Type of solubility



1. passive diffusion

a. water-soluble



2. lymphatic system

b. lipid-soluble


44, 45

3. capillaries in villi



4. chylomicron



5. active/facilitated transport



6. membrane transporter



49 1. In the hepatocyte, cholesterol is _____ into the two primary bile acids, _____ and _____ acids.
Key: oxidized, cholic, chenodeoxycholic

49 2. Bile acids are conjugated with amino acids, _____ and _____, to make them more useful in forming micelles.
Key: glycine, taurine

49 3. Owing to the alkaline pH of bile, the conjugated bile acids combine with _____, _____, or _____ to form bile salts.
Key: sodium, potassium, calcium

53 4. The proximal colonic epithelial cells absorb water and the major cation _____. In contrast, potassium and the anion _____ are secreted into the lumen of the colon.
Key: sodium, bicarbonate

Provide the appropriate information for four regulatory peptides in the following table.

Information in each row must match.

Name of the peptide

Production site(s)

Major action(s)

5. somatostatin

6. cholecystokinin

7. secretin

8. gastrin

Key: See Table 2.2 (p. 57)

5. Production site(s): pancreas and small intestine. Major action(s): inhibits gastric secretions and motility and secretions of the pancreas and gall bladder.

6. Production site(s): small intestine. Major action(s): stimulates gall bladder contraction and pancreatic secretions.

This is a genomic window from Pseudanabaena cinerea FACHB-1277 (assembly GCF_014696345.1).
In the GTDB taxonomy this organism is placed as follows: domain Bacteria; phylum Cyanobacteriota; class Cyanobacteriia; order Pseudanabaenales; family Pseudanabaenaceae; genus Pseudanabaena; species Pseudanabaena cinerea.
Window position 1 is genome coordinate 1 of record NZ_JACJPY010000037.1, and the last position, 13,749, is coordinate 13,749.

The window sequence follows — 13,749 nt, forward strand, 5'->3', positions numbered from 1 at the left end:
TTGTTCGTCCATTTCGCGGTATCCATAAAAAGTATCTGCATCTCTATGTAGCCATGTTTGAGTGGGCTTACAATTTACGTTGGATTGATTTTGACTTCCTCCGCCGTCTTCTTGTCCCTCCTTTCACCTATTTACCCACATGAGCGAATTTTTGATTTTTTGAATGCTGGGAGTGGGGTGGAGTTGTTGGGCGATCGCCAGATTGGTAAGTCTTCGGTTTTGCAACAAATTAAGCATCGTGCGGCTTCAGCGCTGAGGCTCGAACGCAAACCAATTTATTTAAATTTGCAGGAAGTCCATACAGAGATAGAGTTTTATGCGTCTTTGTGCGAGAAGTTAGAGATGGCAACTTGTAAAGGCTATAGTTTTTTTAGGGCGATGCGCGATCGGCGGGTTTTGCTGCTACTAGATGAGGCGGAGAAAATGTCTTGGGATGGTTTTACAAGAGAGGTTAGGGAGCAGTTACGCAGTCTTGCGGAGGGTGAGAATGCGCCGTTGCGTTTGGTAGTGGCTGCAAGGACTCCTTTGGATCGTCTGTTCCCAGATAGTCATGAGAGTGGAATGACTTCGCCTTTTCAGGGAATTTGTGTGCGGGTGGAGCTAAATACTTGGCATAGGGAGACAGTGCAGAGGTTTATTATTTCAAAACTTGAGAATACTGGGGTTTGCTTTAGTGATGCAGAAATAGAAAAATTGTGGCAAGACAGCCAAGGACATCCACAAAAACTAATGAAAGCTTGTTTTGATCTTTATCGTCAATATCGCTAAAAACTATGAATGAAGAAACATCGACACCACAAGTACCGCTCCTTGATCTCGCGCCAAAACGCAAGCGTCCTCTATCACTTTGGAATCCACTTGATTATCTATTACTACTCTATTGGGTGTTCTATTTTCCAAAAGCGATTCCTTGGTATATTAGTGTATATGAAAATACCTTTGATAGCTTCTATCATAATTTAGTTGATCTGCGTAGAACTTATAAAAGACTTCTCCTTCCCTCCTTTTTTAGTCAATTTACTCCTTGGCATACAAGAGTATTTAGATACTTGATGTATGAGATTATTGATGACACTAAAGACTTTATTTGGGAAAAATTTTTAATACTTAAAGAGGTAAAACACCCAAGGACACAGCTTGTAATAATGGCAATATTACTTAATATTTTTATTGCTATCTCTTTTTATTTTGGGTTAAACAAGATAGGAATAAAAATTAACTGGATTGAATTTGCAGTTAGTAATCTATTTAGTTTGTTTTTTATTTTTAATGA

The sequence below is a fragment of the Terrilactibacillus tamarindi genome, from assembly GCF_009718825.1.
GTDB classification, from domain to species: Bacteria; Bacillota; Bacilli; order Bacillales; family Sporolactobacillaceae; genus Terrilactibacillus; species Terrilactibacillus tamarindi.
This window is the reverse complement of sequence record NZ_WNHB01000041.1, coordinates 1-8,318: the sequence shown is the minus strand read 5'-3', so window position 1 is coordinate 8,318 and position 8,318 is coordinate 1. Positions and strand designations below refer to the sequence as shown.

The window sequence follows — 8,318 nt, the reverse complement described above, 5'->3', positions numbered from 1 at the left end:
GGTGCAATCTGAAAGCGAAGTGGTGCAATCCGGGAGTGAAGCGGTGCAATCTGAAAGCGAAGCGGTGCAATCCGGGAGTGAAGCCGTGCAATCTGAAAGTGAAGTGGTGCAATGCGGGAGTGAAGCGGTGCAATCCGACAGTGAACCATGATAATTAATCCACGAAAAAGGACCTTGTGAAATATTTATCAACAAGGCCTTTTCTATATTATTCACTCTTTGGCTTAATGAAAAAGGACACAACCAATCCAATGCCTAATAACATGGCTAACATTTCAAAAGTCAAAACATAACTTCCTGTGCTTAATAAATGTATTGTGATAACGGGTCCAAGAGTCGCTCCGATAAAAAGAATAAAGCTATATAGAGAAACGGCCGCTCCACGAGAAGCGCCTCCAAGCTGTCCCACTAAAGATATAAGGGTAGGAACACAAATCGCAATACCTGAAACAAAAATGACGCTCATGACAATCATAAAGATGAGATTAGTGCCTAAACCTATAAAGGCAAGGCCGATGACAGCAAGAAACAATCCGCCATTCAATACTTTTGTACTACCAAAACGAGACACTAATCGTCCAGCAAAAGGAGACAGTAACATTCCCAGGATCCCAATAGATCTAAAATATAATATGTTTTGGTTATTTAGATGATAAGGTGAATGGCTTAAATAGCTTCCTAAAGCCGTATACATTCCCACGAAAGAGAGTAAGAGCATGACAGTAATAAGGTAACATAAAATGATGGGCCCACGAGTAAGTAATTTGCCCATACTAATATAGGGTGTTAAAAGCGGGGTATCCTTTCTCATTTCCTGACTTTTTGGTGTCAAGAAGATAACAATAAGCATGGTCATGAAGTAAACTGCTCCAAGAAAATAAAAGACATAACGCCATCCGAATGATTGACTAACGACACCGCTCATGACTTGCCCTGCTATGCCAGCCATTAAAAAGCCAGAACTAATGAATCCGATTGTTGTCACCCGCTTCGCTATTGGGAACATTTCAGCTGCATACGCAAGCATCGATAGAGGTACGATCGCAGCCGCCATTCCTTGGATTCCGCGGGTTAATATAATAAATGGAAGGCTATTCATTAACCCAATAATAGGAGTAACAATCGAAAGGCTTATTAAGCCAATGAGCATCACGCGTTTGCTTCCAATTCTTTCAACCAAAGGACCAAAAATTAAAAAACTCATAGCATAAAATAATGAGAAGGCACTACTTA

7. Production site(s): small intestine. Major action(s): stimulates pancreatic juice and enzyme secretion and inhibits gastrointestinal motility.

8. Production site(s): stomach and small intestine. Major action(s): stimulates motility and gastric acid secretion.

Short Answer (with suggested answer key)


42 1. Discuss the role of drug therapies such as Tagamet, Zantac, and Pepcid in the treatment of peptic ulcers.

Key: Grading rubric – answer should include the following items:

  • These drugs are H2 receptor blockers.
  • They block the ability of histamine to bind to its H2 receptor.
  • Therefore, acid release from the parietal cell is decreased.
  • Less acid reduces irritation at the site of the peptic ulcer.

46-47 2. Describe the effect of starvation on immunological defense/barriers in the gastrointestinal tract and the possible consequences.

Key: Grading rubric – answer should include the following items

  • Starvation (or insufficient nutrition) can cause atrophy of the GI tract.
  • Atrophy of gut cells permits bacteria from the gut to enter the blood.
  • Gut bacteria in the blood can proliferate into overwhelming infection (sepsis).
  • Multiple organs can fail if sepsis is not stopped, resulting in death.

49-51 3. What happens to reabsorbed bile acids after transport back to the liver?

Key: Grading rubric – answer should include the following items:

Reabasorbed bile acids are reconjugated to amino acids and secreted into bile along with the newly synthesized bile acids.

51 4. Describe the mechanisms by which resin-type drugs and functional foods containing phytostanols lower high blood cholesterol levels.

Key: Grading rubric – answer should include the following items:

  • Resins bind bile acids in the intestinal tract and interfere with recirculation of bile.